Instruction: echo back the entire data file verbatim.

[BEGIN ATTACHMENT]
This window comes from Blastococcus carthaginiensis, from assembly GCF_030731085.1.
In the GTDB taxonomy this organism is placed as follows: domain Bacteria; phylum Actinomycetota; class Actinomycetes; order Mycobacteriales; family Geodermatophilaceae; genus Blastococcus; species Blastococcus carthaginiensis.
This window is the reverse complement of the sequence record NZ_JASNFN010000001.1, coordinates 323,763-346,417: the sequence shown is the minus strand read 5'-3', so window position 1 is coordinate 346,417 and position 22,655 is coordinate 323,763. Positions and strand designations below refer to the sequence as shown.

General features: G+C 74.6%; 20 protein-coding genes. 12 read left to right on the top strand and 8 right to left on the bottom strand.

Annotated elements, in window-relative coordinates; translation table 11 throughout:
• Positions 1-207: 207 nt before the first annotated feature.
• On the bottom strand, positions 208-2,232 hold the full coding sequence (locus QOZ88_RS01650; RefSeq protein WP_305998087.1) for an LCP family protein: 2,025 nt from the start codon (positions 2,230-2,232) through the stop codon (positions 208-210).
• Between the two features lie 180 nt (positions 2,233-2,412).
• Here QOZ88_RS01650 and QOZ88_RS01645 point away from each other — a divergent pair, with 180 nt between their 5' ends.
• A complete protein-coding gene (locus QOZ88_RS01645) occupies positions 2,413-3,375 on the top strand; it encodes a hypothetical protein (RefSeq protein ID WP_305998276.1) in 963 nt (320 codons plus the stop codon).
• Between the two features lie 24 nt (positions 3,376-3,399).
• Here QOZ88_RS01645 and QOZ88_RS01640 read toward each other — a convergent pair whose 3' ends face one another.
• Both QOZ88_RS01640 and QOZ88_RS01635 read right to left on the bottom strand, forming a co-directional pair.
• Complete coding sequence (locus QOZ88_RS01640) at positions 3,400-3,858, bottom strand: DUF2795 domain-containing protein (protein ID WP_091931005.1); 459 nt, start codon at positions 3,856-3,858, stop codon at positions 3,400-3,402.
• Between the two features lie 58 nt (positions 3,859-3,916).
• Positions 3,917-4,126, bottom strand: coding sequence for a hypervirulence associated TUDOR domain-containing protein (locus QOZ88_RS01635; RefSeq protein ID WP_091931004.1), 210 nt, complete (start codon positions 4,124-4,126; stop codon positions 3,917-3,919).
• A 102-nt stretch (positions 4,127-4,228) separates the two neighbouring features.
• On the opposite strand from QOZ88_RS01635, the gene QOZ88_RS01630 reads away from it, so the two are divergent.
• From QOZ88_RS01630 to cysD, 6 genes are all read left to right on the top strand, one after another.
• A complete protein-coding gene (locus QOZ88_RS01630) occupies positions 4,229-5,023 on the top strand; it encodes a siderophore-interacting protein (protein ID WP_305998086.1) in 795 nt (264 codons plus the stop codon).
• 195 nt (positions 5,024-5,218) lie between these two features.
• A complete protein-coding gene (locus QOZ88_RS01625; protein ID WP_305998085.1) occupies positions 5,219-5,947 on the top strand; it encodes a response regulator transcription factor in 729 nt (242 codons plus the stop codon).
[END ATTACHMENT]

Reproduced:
This window comes from Blastococcus carthaginiensis, from assembly GCF_030731085.1.
In the GTDB taxonomy this organism is placed as follows: domain Bacteria; phylum Actinomycetota; class Actinomycetes; order Mycobacteriales; family Geodermatophilaceae; genus Blastococcus; species Blastococcus carthaginiensis.
This window is the reverse complement of the sequence record NZ_JASNFN010000001.1, coordinates 323,763-346,417: the sequence shown is the minus strand read 5'-3', so window position 1 is coordinate 346,417 and position 22,655 is coordinate 323,763. Positions and strand designations below refer to the sequence as shown.

General features: G+C 74.6%; 20 protein-coding genes. 12 read left to right on the top strand and 8 right to left on the bottom strand.

Annotated elements, in window-relative coordinates; translation table 11 throughout:
• Positions 1-207: 207 nt before the first annotated feature.
• On the bottom strand, positions 208-2,232 hold the full coding sequence (locus QOZ88_RS01650; RefSeq protein WP_305998087.1) for an LCP family protein: 2,025 nt from the start codon (positions 2,230-2,232) through the stop codon (positions 208-210).
• Between the two features lie 180 nt (positions 2,233-2,412).
• Here QOZ88_RS01650 and QOZ88_RS01645 point away from each other — a divergent pair, with 180 nt between their 5' ends.
• A complete protein-coding gene (locus QOZ88_RS01645) occupies positions 2,413-3,375 on the top strand; it encodes a hypothetical protein (RefSeq protein ID WP_305998276.1) in 963 nt (320 codons plus the stop codon).
• Between the two features lie 24 nt (positions 3,376-3,399).
• Here QOZ88_RS01645 and QOZ88_RS01640 read toward each other — a convergent pair whose 3' ends face one another.
• Both QOZ88_RS01640 and QOZ88_RS01635 read right to left on the bottom strand, forming a co-directional pair.
• Complete coding sequence (locus QOZ88_RS01640) at positions 3,400-3,858, bottom strand: DUF2795 domain-containing protein (protein ID WP_091931005.1); 459 nt, start codon at positions 3,856-3,858, stop codon at positions 3,400-3,402.
• Between the two features lie 58 nt (positions 3,859-3,916).
• Positions 3,917-4,126, bottom strand: coding sequence for a hypervirulence associated TUDOR domain-containing protein (locus QOZ88_RS01635; RefSeq protein ID WP_091931004.1), 210 nt, complete (start codon positions 4,124-4,126; stop codon positions 3,917-3,919).
• A 102-nt stretch (positions 4,127-4,228) separates the two neighbouring features.
• On the opposite strand from QOZ88_RS01635, the gene QOZ88_RS01630 reads away from it, so the two are divergent.
• From QOZ88_RS01630 to cysD, 6 genes are all read left to right on the top strand, one after another.
• A complete protein-coding gene (locus QOZ88_RS01630) occupies positions 4,229-5,023 on the top strand; it encodes a siderophore-interacting protein (protein ID WP_305998086.1) in 795 nt (264 codons plus the stop codon).
• 195 nt (positions 5,024-5,218) lie between these two features.
• A complete protein-coding gene (locus QOZ88_RS01625; protein ID WP_305998085.1) occupies positions 5,219-5,947 on the top strand; it encodes a response regulator transcription factor in 729 nt (242 codons plus the stop codon).